Human rights and international law expert Professor Hilary Charlesworth, says that Australia's appointment to the UN Human Rights Council gives the country an opportunity to examine its own human rights record.
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An Australia India Institute will be established at the University of Melbourne with the help of $8.106 million in Commonwealth Government funding.
Announcing the funding today, Deputy Prime Minister Julia Gillard said the Institute will help to strengthen and sustain bilateral relationships between Australia and India.
The announcement came during the visit to Australia by India's Minister for External Affairs, Mr S M Krishna, who today met with the Australian Prime Minister Kevin Rudd at the Pacific Islands Forum.
The funding has been provided under the Commonwealth Government’s Diversity and Structural Adjustment Fund. The University of Melbourne and partners, the University of New South Wales and La Trobe University, will invest around $2 million in the Institute bringing the total cost of the project to more than $10 million over three years.
In October 2008, the University of Melbourne made a strategic decision to establish a world-class Australia India Institute. The University aspires to be acknowledged for its regional leadership in research, graduate training, executive briefings, policy advice and knowledge transfer for the benefit of both countries and the broader Asia Pacific region.
University of Melbourne Vice-Chancellor Professor Glyn Davis says the Institute reflects the University’s recognition of India’s growing importance in world affairs. “There is no doubt that India, along with China, is a key emerging economy and a major influence in our region.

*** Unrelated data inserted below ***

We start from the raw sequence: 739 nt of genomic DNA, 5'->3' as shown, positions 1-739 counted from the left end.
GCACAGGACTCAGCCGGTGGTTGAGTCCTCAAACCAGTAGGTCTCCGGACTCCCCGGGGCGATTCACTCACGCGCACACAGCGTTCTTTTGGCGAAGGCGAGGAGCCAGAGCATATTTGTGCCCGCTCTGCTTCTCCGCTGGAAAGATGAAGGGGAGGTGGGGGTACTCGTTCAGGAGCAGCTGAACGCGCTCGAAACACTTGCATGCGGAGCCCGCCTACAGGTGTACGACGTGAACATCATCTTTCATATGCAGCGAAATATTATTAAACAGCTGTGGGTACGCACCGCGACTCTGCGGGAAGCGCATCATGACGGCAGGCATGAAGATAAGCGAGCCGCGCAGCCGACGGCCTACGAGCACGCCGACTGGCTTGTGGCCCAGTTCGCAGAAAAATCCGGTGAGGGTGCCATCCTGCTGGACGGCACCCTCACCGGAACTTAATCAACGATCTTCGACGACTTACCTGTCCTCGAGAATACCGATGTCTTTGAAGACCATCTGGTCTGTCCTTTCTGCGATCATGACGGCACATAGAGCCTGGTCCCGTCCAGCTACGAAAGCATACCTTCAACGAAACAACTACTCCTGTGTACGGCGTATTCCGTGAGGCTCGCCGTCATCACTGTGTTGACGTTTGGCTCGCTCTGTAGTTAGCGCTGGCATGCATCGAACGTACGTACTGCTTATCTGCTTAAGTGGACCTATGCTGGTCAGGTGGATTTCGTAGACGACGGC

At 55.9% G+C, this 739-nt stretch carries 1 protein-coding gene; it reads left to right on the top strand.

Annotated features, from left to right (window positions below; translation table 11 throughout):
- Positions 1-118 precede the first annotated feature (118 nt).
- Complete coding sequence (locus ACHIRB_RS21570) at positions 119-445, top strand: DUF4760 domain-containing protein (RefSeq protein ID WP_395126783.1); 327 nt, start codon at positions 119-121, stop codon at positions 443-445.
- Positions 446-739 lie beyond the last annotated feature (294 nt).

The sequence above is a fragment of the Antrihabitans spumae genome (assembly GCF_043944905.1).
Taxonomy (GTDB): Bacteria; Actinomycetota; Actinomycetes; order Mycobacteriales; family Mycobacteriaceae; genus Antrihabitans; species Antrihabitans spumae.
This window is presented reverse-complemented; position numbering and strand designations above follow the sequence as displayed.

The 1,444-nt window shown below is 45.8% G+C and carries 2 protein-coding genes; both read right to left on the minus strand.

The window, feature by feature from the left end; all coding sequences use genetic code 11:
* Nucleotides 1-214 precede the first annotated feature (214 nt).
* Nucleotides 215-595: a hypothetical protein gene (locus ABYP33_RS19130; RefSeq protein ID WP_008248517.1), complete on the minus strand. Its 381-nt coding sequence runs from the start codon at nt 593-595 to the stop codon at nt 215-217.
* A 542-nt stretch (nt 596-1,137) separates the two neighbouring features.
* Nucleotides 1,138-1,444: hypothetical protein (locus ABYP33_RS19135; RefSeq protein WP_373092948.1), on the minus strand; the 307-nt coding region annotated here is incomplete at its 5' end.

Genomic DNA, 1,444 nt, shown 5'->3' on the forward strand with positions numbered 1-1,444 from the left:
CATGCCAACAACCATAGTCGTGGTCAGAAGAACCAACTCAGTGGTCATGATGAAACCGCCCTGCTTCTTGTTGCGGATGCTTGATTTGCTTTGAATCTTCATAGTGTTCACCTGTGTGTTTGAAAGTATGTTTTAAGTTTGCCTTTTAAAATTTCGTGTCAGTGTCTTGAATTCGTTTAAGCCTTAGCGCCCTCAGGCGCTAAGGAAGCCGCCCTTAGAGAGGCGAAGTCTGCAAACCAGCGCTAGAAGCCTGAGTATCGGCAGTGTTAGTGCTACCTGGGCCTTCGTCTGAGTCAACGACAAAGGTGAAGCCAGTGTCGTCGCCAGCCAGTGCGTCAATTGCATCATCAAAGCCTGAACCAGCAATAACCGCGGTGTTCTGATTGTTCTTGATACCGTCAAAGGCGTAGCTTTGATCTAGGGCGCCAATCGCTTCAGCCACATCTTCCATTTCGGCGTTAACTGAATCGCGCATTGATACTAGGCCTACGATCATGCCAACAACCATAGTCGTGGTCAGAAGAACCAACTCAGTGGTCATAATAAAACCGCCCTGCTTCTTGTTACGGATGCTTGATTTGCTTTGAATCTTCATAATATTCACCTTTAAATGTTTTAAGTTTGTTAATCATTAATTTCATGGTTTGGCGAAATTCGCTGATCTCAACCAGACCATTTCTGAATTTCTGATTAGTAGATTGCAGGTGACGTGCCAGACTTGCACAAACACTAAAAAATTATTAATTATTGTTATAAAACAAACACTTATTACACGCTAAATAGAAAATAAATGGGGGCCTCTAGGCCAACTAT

““It has never been more important for Australia to know, understand and work together with India. and this significant Commonwealth Government contribution will help us make this Institute a key focus for postgraduate training, for collaborative research around priority areas, and in building India knowledge in the Australian government, business and general communities.”
Deputy Director of the Institute, Professor John Webb, says the Institute will operate as a national epicentre of information on India. It will also provide consultancies on issues of national priority, and host international conferences, community engagement and cultural dialogues.
Professor Webb says the Institute will support Australia’s need to continue, and indeed, strengthen its engagement with India through research, professional links and cooperation.
Several areas of priority research of interest to both countries have been identified. These include:
• The environment, issues of food and water security, resources and climate change
• Health, particularly public health and bio-pharmaceutics
• Regional relationships through trade, investment, diplomacy and policy
• Education, with major reforms underway in both countries.
The Institute will work with partners in Australia and India to achieve these goals. It also works closely with the Australia India Business Council to strengthen and support mutual trade and investment
Professor Webb says that a ‘stocktake’ at the University of Melbourne has revealed well over 100 staff with strong research or professional links to India, across all faculties, from medicine to music, often supported by substantial external funding.